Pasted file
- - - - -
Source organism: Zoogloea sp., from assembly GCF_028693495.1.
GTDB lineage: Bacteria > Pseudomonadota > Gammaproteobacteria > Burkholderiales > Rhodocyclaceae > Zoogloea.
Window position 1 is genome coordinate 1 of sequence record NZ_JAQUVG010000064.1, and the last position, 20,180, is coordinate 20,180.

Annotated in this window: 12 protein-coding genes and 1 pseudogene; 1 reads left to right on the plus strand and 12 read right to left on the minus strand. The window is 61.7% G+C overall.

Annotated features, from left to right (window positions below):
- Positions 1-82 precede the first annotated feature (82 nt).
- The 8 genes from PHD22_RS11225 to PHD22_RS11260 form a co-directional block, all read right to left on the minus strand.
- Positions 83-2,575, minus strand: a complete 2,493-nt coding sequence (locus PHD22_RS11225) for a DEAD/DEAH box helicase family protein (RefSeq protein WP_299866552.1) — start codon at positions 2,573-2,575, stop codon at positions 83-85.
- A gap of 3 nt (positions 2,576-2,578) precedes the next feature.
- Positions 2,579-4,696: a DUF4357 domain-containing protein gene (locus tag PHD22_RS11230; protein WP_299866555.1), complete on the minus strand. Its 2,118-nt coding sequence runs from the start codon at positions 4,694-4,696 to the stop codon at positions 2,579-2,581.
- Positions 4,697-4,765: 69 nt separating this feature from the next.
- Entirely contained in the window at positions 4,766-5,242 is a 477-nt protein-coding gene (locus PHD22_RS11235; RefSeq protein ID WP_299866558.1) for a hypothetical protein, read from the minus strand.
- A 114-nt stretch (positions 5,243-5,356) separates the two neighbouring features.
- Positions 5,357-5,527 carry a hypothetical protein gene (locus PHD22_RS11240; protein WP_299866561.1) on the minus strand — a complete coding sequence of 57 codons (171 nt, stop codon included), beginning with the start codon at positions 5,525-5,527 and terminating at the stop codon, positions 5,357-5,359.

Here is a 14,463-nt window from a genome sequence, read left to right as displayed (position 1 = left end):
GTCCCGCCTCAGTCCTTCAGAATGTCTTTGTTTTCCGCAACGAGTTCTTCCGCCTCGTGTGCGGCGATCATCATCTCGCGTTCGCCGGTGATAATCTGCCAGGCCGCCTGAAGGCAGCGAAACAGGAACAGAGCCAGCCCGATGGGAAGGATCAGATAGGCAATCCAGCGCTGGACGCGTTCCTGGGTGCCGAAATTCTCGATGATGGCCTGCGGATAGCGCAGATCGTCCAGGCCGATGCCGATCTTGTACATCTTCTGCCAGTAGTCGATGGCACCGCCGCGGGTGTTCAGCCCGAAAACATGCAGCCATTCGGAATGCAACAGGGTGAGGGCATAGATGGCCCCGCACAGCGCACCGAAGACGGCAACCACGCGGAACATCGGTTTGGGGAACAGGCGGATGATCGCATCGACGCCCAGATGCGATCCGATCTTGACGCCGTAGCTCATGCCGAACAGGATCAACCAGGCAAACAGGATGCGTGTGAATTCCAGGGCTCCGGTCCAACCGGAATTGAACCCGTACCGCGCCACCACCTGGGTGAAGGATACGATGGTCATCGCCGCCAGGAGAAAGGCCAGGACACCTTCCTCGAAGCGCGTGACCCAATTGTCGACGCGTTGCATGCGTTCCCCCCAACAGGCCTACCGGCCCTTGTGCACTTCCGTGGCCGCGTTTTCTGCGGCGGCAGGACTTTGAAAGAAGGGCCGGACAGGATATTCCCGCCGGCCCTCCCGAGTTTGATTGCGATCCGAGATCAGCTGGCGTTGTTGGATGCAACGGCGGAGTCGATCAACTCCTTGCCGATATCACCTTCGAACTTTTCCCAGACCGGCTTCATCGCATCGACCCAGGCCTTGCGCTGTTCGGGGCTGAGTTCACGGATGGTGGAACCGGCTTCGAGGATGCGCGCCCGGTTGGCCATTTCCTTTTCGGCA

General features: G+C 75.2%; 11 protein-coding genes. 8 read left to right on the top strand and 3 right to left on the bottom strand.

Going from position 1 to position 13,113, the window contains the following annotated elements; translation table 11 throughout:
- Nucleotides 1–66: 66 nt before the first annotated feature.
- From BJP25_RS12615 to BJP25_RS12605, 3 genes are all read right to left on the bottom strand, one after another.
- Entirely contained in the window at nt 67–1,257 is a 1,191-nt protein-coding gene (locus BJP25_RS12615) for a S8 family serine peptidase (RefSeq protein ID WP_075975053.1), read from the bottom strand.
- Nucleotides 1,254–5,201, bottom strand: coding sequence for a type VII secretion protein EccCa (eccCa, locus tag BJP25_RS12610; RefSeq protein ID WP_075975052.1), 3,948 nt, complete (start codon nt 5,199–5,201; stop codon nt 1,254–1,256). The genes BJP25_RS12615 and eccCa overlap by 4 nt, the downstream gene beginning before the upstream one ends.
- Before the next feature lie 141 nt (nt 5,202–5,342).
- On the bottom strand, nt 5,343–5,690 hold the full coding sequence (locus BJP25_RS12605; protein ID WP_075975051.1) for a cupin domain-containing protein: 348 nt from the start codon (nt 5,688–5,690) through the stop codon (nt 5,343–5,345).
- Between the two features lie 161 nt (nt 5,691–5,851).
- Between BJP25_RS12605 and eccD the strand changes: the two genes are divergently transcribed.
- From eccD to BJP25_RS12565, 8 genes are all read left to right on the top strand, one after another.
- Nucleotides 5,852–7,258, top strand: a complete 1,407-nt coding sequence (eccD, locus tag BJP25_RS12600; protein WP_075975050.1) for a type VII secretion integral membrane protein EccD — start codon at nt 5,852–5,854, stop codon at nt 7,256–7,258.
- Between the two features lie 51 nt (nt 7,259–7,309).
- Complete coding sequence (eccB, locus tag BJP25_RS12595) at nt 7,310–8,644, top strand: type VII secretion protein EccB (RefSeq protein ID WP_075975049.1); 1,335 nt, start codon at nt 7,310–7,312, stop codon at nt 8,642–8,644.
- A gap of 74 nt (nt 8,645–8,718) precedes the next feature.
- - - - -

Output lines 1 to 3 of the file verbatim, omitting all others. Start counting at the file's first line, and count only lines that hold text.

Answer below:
Source organism: Zoogloea sp., from assembly GCF_028693495.1.
GTDB lineage: Bacteria > Pseudomonadota > Gammaproteobacteria > Burkholderiales > Rhodocyclaceae > Zoogloea.
Window position 1 is genome coordinate 1 of sequence record NZ_JAQUVG010000064.1, and the last position, 20,180, is coordinate 20,180.